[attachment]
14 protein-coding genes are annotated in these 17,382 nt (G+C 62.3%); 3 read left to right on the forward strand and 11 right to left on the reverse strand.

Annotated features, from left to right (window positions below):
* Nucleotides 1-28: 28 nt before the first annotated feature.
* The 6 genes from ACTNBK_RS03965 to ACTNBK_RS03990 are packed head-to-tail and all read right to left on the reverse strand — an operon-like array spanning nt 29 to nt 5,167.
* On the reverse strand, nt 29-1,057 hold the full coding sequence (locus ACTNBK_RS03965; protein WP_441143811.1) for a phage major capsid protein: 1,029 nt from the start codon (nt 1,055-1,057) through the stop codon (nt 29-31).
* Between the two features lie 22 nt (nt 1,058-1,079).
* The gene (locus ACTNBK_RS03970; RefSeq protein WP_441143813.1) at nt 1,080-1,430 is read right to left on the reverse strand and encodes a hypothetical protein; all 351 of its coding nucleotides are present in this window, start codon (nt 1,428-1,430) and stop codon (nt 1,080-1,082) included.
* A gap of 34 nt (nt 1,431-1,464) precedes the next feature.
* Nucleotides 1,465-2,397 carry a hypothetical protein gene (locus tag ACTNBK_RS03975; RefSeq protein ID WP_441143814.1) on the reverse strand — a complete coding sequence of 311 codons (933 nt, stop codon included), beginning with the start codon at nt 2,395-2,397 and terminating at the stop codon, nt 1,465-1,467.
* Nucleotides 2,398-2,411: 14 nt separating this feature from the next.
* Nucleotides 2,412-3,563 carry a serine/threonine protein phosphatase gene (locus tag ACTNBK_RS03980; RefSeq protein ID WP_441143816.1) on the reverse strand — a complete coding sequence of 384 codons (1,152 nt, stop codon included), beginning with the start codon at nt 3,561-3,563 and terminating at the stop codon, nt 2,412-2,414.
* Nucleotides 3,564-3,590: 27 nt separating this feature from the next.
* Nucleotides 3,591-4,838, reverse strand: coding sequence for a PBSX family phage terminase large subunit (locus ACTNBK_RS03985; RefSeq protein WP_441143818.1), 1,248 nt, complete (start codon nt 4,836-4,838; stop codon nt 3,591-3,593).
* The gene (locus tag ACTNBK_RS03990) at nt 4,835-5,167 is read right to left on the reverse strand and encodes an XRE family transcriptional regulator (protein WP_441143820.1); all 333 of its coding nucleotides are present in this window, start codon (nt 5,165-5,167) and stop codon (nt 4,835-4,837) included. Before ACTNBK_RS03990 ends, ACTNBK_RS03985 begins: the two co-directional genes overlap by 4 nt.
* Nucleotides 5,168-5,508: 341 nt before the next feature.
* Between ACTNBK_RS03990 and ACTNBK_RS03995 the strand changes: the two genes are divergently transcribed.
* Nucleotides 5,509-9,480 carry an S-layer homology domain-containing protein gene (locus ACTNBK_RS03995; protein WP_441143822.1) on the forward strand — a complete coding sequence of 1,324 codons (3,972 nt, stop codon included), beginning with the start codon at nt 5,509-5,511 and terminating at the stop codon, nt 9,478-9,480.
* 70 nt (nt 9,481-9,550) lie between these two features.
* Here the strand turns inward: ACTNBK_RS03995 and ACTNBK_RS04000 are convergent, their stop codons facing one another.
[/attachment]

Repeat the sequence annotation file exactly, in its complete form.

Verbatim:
14 protein-coding genes are annotated in these 17,382 nt (G+C 62.3%); 3 read left to right on the forward strand and 11 right to left on the reverse strand.

Annotated features, from left to right (window positions below):
* Nucleotides 1-28: 28 nt before the first annotated feature.
* The 6 genes from ACTNBK_RS03965 to ACTNBK_RS03990 are packed head-to-tail and all read right to left on the reverse strand — an operon-like array spanning nt 29 to nt 5,167.
* On the reverse strand, nt 29-1,057 hold the full coding sequence (locus ACTNBK_RS03965; protein WP_441143811.1) for a phage major capsid protein: 1,029 nt from the start codon (nt 1,055-1,057) through the stop codon (nt 29-31).
* Between the two features lie 22 nt (nt 1,058-1,079).
* The gene (locus ACTNBK_RS03970; RefSeq protein WP_441143813.1) at nt 1,080-1,430 is read right to left on the reverse strand and encodes a hypothetical protein; all 351 of its coding nucleotides are present in this window, start codon (nt 1,428-1,430) and stop codon (nt 1,080-1,082) included.
* A gap of 34 nt (nt 1,431-1,464) precedes the next feature.
* Nucleotides 1,465-2,397 carry a hypothetical protein gene (locus tag ACTNBK_RS03975; RefSeq protein ID WP_441143814.1) on the reverse strand — a complete coding sequence of 311 codons (933 nt, stop codon included), beginning with the start codon at nt 2,395-2,397 and terminating at the stop codon, nt 1,465-1,467.
* Nucleotides 2,398-2,411: 14 nt separating this feature from the next.
* Nucleotides 2,412-3,563 carry a serine/threonine protein phosphatase gene (locus tag ACTNBK_RS03980; RefSeq protein ID WP_441143816.1) on the reverse strand — a complete coding sequence of 384 codons (1,152 nt, stop codon included), beginning with the start codon at nt 3,561-3,563 and terminating at the stop codon, nt 2,412-2,414.
* Nucleotides 3,564-3,590: 27 nt separating this feature from the next.
* Nucleotides 3,591-4,838, reverse strand: coding sequence for a PBSX family phage terminase large subunit (locus ACTNBK_RS03985; RefSeq protein WP_441143818.1), 1,248 nt, complete (start codon nt 4,836-4,838; stop codon nt 3,591-3,593).
* The gene (locus tag ACTNBK_RS03990) at nt 4,835-5,167 is read right to left on the reverse strand and encodes an XRE family transcriptional regulator (protein WP_441143820.1); all 333 of its coding nucleotides are present in this window, start codon (nt 5,165-5,167) and stop codon (nt 4,835-4,837) included. Before ACTNBK_RS03990 ends, ACTNBK_RS03985 begins: the two co-directional genes overlap by 4 nt.
* Nucleotides 5,168-5,508: 341 nt before the next feature.
* Between ACTNBK_RS03990 and ACTNBK_RS03995 the strand changes: the two genes are divergently transcribed.
* Nucleotides 5,509-9,480 carry an S-layer homology domain-containing protein gene (locus ACTNBK_RS03995; protein WP_441143822.1) on the forward strand — a complete coding sequence of 1,324 codons (3,972 nt, stop codon included), beginning with the start codon at nt 5,509-5,511 and terminating at the stop codon, nt 9,478-9,480.
* 70 nt (nt 9,481-9,550) lie between these two features.
* Here the strand turns inward: ACTNBK_RS03995 and ACTNBK_RS04000 are convergent, their stop codons facing one another.